Assume I have an quadratic program of the form: \begin{align*} \min&&&\|LA-B\|^2\\ \text{s.t.}&&& \text{Tr}A=1\\ &&&A \succeq 0 \end{align*} Here $A,B,C,L$ are all $n\times n$ real matrices, while the last term implies the constraint that $A$ is positive semi-definite. The question is how to bring this to the standard SDP form \begin{align*} \min&&&\langle C,X\rangle \\ \text{s.t.}&&&\langle Q_i, X \rangle = b_i \\ &&&X \succeq 0 \end{align*} where $\langle C, X \rangle = \mathrm{Tr}(CX)$. I understand that there is the complement trick by Schur but I struggle to apply it. Not sure how to do it.

More generally, how to bring a quadratic program (one whose objective is a quadratic function) to the standard conic SDP form?

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    $\begingroup$ The important question is what your final goal is, as you wouldn't want to write the model in a simple SDP form in practice, but exploit the quadratic form and write as a mixed SDP/SOCP model, as most available solvers would exploit that. $\endgroup$ Jun 3 at 5:42
  • $\begingroup$ Even in that case, I would like to see how this is possible. Any references or tips? $\endgroup$
    – Marion
    Jun 3 at 8:58
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    $\begingroup$ The constraint $t\geq x^2$ is equivalent to $\left[\begin{array}{cc}1&x\\ x&t\end{array}\right]\succeq0.$ From there you can reformulate the sum of squares in the objective. Like Johan mentioned, this is only of theoretical interest perhaps, showing that an SOCP is a special case of an SDP. $\endgroup$ Jun 3 at 9:02
  • $\begingroup$ I am very confused as to what small $x$ is. Is the matrix quoted above supposed to represent $X$? At the moment I am indeed interested in the theory. But its not clear how to show this is SDP. $\endgroup$
    – Marion
    Jun 3 at 9:17

If you want to work in a pure primal standard mixed SDP/SOCP cone you would have to introduce a new object $e = (e_0,e) \in R\times R^{n\times n}$ to represent the SOCP cone and replace the objective with $e_0$ and connect the two cones with the primal equalities $e = \text{vec}(LA-B)$ (which I will not write using inner products as that is absurdly low level).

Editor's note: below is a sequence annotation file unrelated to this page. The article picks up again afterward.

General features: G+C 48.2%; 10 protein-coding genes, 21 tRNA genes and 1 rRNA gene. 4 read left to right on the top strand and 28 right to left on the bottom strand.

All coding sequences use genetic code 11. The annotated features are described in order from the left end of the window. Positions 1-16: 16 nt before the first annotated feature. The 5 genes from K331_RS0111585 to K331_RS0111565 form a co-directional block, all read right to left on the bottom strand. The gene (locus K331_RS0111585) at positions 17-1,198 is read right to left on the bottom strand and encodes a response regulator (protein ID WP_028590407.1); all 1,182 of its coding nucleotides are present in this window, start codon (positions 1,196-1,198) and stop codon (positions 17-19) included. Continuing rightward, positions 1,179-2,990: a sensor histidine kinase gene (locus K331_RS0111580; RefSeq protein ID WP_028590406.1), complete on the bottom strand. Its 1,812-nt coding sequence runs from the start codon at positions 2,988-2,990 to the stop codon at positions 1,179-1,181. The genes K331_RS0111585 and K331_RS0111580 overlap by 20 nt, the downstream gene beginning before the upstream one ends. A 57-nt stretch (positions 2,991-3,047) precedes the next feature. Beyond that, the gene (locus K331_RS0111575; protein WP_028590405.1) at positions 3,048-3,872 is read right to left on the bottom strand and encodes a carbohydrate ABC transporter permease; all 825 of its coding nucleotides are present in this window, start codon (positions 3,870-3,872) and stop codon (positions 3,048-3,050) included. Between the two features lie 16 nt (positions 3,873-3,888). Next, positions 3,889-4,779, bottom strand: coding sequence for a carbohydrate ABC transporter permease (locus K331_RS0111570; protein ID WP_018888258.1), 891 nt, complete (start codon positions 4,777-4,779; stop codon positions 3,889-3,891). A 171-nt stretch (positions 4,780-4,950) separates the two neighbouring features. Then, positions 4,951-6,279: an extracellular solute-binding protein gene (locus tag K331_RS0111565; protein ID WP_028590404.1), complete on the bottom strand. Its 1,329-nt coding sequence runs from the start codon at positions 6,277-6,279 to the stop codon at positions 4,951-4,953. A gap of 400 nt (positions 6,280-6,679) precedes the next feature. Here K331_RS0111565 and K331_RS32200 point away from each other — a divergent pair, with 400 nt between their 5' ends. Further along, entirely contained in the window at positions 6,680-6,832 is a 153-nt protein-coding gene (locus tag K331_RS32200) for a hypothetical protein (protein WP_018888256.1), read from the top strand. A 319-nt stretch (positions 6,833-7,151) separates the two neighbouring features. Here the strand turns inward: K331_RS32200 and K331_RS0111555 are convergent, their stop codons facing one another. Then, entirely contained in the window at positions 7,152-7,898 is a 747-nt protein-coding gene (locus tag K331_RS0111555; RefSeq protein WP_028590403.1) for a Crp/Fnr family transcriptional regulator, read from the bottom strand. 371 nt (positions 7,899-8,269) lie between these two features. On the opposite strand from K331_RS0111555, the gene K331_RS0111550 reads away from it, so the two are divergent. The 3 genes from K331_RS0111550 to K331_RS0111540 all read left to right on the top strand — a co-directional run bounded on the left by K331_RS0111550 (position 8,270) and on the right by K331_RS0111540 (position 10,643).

\begin{align*} \min&&& e_0 \\ \text{s.t.}&&&\text{Tr} A =1 \\ &&&e = \text{vec}(LA-B)\\ &&&A \succeq_{SDP} 0, (e_0,e) \succeq_{SOCP} 0 \end{align*}

It is not certain you want to stay in a pure primal form (as you will be forced to introduce a large number of primal equalities), but instead interpret $A$ as a matrix defined by its elements as decision variables, and then skip also the definition of a cone variable for the SOCP and interpret everything from the dual side. The size of this model would be $n(n+1)/2$ (the number of variables defining elements of symmetric matrix $A$) while the size of the primal model would be $n^2+1$ (the number of equalities)

\begin{align*} \min&&& e_0 \\ \text{s.t.}&&& \text{Tr} A =1 \\ &&&A \succeq_{SDP} 0, \\ &&&(e_0,\text{vec}(LA-B)) \succeq_{SOCP} 0 \end{align*}

You typically do not do all this in practice (and we haven't even started with the really low-level boring stuff with inner products to define the equalities explicitly) but use modelling languages for this. The code would look something like this (here in YALMIP)

A = sdpvar(n)
optimize([A>=0, trace(A)==1],norm(L*A-B))
  • $\begingroup$ It is not clear to me what the $e_0$ object is. Is this the variable appearing due to the Schur trick? P.S. my background is in differential topology so I am not familiar with the field and I am confused as to what you mean by "low level boring...". $\endgroup$
    – Marion
    Jun 3 at 11:42
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    $\begingroup$ Since $(e_0,e)$ in SOCP cone mean $||e||\leq e_0$ and $e$ is constrained to be equal to the elements in $LA−B$, $e_0$ will serve as an upper bound to $||LA−B||$. Low-level mean writing all the equalities in, e.g., $e=\text{vec}(LA−B)$ in the format $\langle Q^1_{i},A \rangle +\langle Q^2_{i},(e_0,e) \rangle = b_i$ $\endgroup$ Jun 3 at 12:14
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    $\begingroup$ it's just a notation for the socp-cone $||e|| \leq e_0$ $\endgroup$ Jun 14 at 9:25
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    $\begingroup$ If solution is unique, yes. $\endgroup$ Jun 14 at 14:44
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    $\begingroup$ Minimizing $||x||^2$ is the same thing as minimizing $||x||$ which is the same thing as minimizing $t$ with the constraints $||x||\leq t$. $\endgroup$ Jun 15 at 14:05

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